PRI is currently supporting our local NGO partner, the Foundation for Human Rights Initiative (FHRI) to conduct research into the needs and characteristics of women prisoners in Uganda. Over 100 women prisoners have been interviewed so far with initial findings showing that many are imprisoned far away from their homes and children, receiving few or no visitors. Many have experienced sexual or violent abuse, and this is linked to the many convictions of manslaughter. Here, Diva Mukisa, Project Coordinator and Denis Angeri, Project Assistant at FHRI report on the research project and on some significant findings so far.
Luzira women’s prison is one of the prisons that houses female offenders in Uganda. The prison is located a few kilometres away from Kampala city centre, off Luzira road, and houses over 38% of the total prison female population in the country. Most of the detainees held there are either convicted or charged with capital offences and will have to spend the greater part of their lives in the prison system.
Upon receiving clearance to enter the premises and permission to interact with the inmates, we are greeted by a group of smiling, yellow uniform clad female inmates who call this rather imposing establishment home. The buildings, even though old fashioned, are well maintained and – coupled with a fairly clean environment – are without the sense of gloom and intimidation that a first time visitor may have envisioned.
But behind these smiling faces lies a great deal of untold loneliness and feelings of abandonment and dejection that can only be discerned if you take the time to ask. A number of these prisoners have been transferred from districts far away from Kampala which implies that many of them will not be visited by their friends and families whether as a result of the long costly distance to be travelled to the prison, the stigma associated with the grave offences committed, or even just because they have never had the opportunity to tell their relatives where they are.
Many of these women are hit with bouts of loneliness, sadness and depression brought about by the fact that they have not had any contact with their family, children, and loved ones. The few who have visitors are not frequently visited as the visitors often have to travel a long way. Spouses who initially make an attempt to visit are eventually disillusioned and finally give up visiting, moving on with their lives and starting new families.
Earlier this year, the Foundation for Human Rights Initiative (FHRI) together with Penal Reform International (PRI) embarked on research into the characteristics of female offenders in Uganda. The study was inspired by the United Nations Rules for the Treatment of Women prisoners and Non-custodial Measures for Women Offenders (the ‘Bangkok Rules’) which were adopted by the UN General Assembly in December 2010. The Rules recognise that there is limited knowledge on the background of female offenders and how imprisonment affects them and their children.
A large majority of prisoners in Uganda have a child or children outside of prison, and they have great social and emotional need for regular contact with their children, and their children with them. Many a time the women are the sole caregivers for their children and when they are imprisoned the future of their children is left to fate. For such women it is important to have access to the outside world to know the whereabouts of their children.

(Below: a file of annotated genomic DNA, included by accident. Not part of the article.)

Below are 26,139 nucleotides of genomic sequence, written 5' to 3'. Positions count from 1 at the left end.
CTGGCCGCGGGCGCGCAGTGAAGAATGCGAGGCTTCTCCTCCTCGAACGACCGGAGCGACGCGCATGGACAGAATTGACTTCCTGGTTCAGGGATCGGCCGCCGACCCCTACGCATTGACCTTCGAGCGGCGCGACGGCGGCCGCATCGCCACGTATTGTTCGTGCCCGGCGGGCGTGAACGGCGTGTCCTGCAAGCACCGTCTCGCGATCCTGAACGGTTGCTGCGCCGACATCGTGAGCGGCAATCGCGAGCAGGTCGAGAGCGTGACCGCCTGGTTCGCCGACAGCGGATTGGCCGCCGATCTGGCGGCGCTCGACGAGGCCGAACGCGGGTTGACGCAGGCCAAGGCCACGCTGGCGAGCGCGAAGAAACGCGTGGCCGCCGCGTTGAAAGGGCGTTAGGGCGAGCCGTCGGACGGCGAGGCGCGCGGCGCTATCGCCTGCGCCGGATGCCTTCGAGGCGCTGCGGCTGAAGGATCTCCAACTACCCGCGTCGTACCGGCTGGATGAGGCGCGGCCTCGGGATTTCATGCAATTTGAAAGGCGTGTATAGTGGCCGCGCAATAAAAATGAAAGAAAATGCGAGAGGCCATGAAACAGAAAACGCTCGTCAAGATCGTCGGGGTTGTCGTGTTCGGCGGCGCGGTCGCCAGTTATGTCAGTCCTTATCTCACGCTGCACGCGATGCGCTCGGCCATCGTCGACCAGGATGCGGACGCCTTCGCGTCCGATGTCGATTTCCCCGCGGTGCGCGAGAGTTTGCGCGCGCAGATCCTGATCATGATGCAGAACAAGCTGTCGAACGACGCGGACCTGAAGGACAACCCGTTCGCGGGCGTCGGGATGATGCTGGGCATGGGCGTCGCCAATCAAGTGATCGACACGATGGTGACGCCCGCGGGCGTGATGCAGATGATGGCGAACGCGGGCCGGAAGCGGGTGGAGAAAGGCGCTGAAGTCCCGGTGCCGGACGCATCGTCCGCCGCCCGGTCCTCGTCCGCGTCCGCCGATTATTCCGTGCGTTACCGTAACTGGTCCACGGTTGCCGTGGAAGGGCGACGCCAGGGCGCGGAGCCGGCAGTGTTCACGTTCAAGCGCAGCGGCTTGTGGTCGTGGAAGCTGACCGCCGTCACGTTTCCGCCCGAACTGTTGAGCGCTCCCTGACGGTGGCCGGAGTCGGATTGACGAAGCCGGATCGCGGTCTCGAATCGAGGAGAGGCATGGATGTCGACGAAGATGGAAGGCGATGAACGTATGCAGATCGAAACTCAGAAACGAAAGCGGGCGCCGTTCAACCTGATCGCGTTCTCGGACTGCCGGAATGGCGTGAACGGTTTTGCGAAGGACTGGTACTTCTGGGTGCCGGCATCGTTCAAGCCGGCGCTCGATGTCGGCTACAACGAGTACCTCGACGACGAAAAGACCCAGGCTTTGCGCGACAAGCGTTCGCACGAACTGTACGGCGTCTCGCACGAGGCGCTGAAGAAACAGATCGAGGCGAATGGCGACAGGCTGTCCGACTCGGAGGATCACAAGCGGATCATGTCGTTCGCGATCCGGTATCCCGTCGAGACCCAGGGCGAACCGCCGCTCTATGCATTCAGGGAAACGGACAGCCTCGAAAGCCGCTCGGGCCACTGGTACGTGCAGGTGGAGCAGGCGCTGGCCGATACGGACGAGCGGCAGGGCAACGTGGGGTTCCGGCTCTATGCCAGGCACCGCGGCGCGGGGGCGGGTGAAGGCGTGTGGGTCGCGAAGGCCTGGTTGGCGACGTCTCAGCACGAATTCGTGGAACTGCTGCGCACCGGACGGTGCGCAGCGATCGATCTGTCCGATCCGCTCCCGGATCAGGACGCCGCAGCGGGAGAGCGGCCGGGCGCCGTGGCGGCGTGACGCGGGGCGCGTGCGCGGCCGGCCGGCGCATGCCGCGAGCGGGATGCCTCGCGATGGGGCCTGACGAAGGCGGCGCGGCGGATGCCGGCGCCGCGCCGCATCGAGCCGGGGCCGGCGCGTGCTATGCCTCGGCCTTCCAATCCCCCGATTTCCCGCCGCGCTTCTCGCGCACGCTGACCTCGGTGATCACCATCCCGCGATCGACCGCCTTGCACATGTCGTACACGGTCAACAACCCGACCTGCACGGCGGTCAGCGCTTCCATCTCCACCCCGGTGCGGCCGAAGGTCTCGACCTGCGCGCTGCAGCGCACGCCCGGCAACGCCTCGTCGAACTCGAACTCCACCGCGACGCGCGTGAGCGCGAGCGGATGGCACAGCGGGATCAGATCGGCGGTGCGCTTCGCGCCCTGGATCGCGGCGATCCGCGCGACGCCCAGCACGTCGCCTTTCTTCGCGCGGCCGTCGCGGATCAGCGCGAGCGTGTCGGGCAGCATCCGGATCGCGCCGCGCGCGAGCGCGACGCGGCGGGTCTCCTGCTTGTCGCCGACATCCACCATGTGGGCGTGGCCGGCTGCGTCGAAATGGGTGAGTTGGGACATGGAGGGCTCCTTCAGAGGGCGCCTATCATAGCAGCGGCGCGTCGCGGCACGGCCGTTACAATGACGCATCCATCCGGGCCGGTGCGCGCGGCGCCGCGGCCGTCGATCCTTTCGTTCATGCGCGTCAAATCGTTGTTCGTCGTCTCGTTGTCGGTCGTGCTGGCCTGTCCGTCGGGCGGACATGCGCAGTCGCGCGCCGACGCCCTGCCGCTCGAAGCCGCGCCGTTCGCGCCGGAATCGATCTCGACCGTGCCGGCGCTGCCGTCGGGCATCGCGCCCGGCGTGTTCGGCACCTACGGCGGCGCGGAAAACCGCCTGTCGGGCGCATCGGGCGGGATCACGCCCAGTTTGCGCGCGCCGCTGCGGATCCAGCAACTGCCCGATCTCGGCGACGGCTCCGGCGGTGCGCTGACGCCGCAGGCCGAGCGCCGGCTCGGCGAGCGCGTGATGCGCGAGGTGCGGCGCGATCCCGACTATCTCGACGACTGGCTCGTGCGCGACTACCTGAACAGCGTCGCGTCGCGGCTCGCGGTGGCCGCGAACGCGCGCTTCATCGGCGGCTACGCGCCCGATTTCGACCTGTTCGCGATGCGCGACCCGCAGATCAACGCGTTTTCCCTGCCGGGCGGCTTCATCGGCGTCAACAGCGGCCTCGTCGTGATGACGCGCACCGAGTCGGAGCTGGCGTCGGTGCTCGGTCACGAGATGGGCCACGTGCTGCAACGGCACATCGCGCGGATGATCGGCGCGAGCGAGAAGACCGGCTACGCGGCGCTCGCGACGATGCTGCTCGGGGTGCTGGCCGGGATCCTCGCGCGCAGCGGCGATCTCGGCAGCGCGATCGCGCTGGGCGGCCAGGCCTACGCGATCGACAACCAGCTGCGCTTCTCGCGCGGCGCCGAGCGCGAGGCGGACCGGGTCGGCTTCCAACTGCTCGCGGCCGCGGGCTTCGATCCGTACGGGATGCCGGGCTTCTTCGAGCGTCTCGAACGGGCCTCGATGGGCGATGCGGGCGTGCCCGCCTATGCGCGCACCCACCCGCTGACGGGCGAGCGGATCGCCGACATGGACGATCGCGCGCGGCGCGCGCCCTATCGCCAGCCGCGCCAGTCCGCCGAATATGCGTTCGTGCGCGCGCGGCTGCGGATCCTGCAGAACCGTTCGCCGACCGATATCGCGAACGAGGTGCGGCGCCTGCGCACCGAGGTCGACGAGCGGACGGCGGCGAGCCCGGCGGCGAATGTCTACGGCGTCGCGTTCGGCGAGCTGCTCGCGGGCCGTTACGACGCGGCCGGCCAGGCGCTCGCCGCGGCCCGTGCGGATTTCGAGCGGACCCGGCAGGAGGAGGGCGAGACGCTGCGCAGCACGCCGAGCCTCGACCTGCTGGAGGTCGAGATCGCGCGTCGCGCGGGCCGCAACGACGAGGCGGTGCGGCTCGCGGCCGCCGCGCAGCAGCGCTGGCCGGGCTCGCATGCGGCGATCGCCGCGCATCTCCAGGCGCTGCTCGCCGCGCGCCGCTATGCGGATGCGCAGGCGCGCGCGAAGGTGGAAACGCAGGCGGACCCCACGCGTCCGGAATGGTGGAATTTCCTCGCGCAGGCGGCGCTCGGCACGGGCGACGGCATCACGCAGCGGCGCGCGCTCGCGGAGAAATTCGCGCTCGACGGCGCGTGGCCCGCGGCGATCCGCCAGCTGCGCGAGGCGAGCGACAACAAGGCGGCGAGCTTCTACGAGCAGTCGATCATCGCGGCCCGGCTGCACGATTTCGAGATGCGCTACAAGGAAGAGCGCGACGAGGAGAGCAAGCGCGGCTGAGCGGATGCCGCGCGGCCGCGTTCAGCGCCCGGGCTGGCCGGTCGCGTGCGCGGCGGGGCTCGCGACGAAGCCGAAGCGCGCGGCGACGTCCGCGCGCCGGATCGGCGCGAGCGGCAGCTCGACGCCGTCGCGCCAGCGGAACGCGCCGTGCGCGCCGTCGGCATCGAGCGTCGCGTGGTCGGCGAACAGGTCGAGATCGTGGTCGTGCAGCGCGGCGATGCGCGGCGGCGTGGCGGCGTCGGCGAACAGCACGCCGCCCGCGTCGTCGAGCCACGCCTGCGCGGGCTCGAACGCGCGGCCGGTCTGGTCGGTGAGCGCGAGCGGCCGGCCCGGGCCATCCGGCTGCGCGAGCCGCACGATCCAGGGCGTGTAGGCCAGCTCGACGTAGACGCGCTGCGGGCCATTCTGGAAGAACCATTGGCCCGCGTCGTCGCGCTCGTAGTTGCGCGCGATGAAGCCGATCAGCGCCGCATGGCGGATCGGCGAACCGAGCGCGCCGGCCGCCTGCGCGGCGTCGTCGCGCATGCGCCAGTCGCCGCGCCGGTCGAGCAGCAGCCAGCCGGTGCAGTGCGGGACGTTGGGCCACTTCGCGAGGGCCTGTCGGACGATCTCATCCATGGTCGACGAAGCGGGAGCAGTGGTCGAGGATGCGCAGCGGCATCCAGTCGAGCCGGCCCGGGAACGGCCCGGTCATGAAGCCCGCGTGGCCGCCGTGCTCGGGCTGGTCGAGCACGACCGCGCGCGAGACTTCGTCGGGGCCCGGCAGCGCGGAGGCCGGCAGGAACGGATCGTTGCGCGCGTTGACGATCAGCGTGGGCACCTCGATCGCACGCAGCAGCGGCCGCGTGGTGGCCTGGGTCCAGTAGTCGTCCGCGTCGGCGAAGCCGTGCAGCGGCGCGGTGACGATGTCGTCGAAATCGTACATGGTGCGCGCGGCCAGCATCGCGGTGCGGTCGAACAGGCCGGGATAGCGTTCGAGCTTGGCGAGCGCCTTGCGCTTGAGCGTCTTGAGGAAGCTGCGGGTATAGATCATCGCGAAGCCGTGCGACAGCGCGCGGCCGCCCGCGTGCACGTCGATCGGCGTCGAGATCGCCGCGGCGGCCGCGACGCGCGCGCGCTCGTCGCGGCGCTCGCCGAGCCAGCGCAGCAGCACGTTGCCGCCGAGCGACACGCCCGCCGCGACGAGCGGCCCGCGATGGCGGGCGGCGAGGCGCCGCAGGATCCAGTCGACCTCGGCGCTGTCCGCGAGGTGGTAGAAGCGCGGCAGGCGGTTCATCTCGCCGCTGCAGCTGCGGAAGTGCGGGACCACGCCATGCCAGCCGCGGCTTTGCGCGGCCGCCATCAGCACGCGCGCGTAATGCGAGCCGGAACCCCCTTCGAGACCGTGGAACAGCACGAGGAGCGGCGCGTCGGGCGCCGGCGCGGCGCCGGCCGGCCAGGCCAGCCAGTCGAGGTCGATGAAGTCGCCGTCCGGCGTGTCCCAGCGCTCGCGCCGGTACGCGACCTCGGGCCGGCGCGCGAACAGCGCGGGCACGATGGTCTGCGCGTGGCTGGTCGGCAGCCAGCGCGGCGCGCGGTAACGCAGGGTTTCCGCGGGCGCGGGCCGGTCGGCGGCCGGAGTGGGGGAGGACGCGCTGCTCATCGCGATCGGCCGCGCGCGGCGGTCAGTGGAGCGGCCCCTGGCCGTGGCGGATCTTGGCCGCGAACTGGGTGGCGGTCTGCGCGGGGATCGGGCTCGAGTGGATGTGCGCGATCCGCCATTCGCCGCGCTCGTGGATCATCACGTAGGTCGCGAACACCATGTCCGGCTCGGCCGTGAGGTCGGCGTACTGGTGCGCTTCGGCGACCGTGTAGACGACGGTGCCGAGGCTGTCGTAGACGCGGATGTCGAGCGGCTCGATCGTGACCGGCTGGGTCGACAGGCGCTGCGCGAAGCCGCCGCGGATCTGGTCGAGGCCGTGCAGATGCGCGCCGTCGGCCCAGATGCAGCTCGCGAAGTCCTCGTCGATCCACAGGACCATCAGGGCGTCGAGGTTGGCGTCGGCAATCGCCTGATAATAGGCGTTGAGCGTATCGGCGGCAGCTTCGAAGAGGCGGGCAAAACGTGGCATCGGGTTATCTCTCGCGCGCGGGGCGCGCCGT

The Bangkok Rules encourage that women prisoners have regular contact with their families including their children and their children’s caregivers. However in a country where about 20% of people live below poverty line, visiting a relative in prison does not rank high in the list of priorities, especially when the high travel costs may further impact negatively on their livelihoods. Preliminary findings from the research show that a number of the prisoners interviewed have not been visited by their family with most of them barely knowing where their children live and constantly worrying about their children’s well-being.
Very little attention has been given to women in prison and their special needs in the past mainly because they are a minority. They often come from deprived backgrounds and have a history of physical and emotional abuse, domestic violence and disease. And even though our results show large number of women are there for capital offences, a considerable proportion of women offenders do not necessarily pose a threat to society. Some of them are first-time offenders who acted out of passion, anger, jealousy and much as they should serve their sentences, it is important that they are understood and supported to become better and more productive people to their families and society.
Once the research is completed, PRI and FHRI will discuss the findings with government officials and other stakeholders to identify priority areas where women offenders will benefit most from changes to law, policy and practice, and provide training and expertise for these changes to take place. The research follows the same methodology as we have used in our South Caucasus, MENA and Central Asia regions and will provide a valuable addition to the research reports and data gathered to date.
Update! Who are women prisoners? Survey results from Uganda is now published.